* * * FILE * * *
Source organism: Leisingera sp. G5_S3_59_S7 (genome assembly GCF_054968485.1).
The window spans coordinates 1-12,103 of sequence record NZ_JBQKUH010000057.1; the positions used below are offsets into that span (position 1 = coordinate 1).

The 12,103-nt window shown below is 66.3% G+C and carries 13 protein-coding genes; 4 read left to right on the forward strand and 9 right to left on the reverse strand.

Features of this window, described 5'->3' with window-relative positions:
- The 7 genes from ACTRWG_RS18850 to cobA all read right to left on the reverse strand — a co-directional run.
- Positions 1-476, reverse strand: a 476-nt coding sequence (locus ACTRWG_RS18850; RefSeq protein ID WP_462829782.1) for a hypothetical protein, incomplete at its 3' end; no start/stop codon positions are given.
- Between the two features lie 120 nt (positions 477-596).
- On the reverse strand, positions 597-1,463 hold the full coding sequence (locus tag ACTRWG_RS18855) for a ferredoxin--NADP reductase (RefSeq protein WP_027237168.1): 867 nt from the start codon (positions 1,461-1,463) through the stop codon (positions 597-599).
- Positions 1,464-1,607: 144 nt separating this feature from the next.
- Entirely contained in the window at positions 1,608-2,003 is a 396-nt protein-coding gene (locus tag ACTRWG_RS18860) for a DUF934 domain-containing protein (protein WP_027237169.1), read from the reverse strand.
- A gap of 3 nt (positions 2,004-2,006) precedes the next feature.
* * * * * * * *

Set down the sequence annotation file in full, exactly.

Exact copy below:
Source organism: Leisingera sp. G5_S3_59_S7 (genome assembly GCF_054968485.1).
The window spans coordinates 1-12,103 of sequence record NZ_JBQKUH010000057.1; the positions used below are offsets into that span (position 1 = coordinate 1).

The 12,103-nt window shown below is 66.3% G+C and carries 13 protein-coding genes; 4 read left to right on the forward strand and 9 right to left on the reverse strand.

Features of this window, described 5'->3' with window-relative positions:
- The 7 genes from ACTRWG_RS18850 to cobA all read right to left on the reverse strand — a co-directional run.
- Positions 1-476, reverse strand: a 476-nt coding sequence (locus ACTRWG_RS18850; RefSeq protein ID WP_462829782.1) for a hypothetical protein, incomplete at its 3' end; no start/stop codon positions are given.
- Between the two features lie 120 nt (positions 477-596).
- On the reverse strand, positions 597-1,463 hold the full coding sequence (locus tag ACTRWG_RS18855) for a ferredoxin--NADP reductase (RefSeq protein WP_027237168.1): 867 nt from the start codon (positions 1,461-1,463) through the stop codon (positions 597-599).
- Positions 1,464-1,607: 144 nt separating this feature from the next.
- Entirely contained in the window at positions 1,608-2,003 is a 396-nt protein-coding gene (locus tag ACTRWG_RS18860) for a DUF934 domain-containing protein (protein WP_027237169.1), read from the reverse strand.
- A gap of 3 nt (positions 2,004-2,006) precedes the next feature.